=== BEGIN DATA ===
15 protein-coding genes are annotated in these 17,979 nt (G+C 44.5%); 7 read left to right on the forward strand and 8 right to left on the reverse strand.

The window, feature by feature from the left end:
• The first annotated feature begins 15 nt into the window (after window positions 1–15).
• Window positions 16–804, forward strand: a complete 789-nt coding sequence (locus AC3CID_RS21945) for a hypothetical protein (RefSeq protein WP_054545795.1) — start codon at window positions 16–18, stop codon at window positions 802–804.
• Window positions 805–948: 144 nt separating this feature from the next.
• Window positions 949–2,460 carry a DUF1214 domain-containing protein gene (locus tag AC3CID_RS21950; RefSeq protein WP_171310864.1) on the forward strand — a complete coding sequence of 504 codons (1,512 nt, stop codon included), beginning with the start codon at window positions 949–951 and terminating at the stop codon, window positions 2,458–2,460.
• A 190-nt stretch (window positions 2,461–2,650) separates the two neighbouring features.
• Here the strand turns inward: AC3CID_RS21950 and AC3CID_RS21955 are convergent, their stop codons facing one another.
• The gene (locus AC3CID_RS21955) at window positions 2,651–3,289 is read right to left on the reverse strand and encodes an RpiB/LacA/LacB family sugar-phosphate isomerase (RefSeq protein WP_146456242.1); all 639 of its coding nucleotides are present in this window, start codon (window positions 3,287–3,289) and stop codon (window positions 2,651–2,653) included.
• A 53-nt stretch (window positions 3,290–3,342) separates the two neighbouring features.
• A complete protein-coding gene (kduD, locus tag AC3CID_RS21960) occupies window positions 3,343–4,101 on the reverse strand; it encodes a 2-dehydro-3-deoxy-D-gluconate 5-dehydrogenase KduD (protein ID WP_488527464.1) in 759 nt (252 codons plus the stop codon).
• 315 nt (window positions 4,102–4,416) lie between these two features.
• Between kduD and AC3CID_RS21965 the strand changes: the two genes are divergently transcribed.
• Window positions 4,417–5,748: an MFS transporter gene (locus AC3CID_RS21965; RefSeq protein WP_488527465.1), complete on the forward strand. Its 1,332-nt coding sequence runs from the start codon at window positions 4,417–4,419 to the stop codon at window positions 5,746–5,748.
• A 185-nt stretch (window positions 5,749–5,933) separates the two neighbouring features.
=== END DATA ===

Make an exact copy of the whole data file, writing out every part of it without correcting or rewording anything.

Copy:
15 protein-coding genes are annotated in these 17,979 nt (G+C 44.5%); 7 read left to right on the forward strand and 8 right to left on the reverse strand.

The window, feature by feature from the left end:
• The first annotated feature begins 15 nt into the window (after window positions 1–15).
• Window positions 16–804, forward strand: a complete 789-nt coding sequence (locus AC3CID_RS21945) for a hypothetical protein (RefSeq protein WP_054545795.1) — start codon at window positions 16–18, stop codon at window positions 802–804.
• Window positions 805–948: 144 nt separating this feature from the next.
• Window positions 949–2,460 carry a DUF1214 domain-containing protein gene (locus tag AC3CID_RS21950; RefSeq protein WP_171310864.1) on the forward strand — a complete coding sequence of 504 codons (1,512 nt, stop codon included), beginning with the start codon at window positions 949–951 and terminating at the stop codon, window positions 2,458–2,460.
• A 190-nt stretch (window positions 2,461–2,650) separates the two neighbouring features.
• Here the strand turns inward: AC3CID_RS21950 and AC3CID_RS21955 are convergent, their stop codons facing one another.
• The gene (locus AC3CID_RS21955) at window positions 2,651–3,289 is read right to left on the reverse strand and encodes an RpiB/LacA/LacB family sugar-phosphate isomerase (RefSeq protein WP_146456242.1); all 639 of its coding nucleotides are present in this window, start codon (window positions 3,287–3,289) and stop codon (window positions 2,651–2,653) included.
• A 53-nt stretch (window positions 3,290–3,342) separates the two neighbouring features.
• A complete protein-coding gene (kduD, locus tag AC3CID_RS21960) occupies window positions 3,343–4,101 on the reverse strand; it encodes a 2-dehydro-3-deoxy-D-gluconate 5-dehydrogenase KduD (protein ID WP_488527464.1) in 759 nt (252 codons plus the stop codon).
• 315 nt (window positions 4,102–4,416) lie between these two features.
• Between kduD and AC3CID_RS21965 the strand changes: the two genes are divergently transcribed.
• Window positions 4,417–5,748: an MFS transporter gene (locus AC3CID_RS21965; RefSeq protein WP_488527465.1), complete on the forward strand. Its 1,332-nt coding sequence runs from the start codon at window positions 4,417–4,419 to the stop codon at window positions 5,746–5,748.
• A 185-nt stretch (window positions 5,749–5,933) separates the two neighbouring features.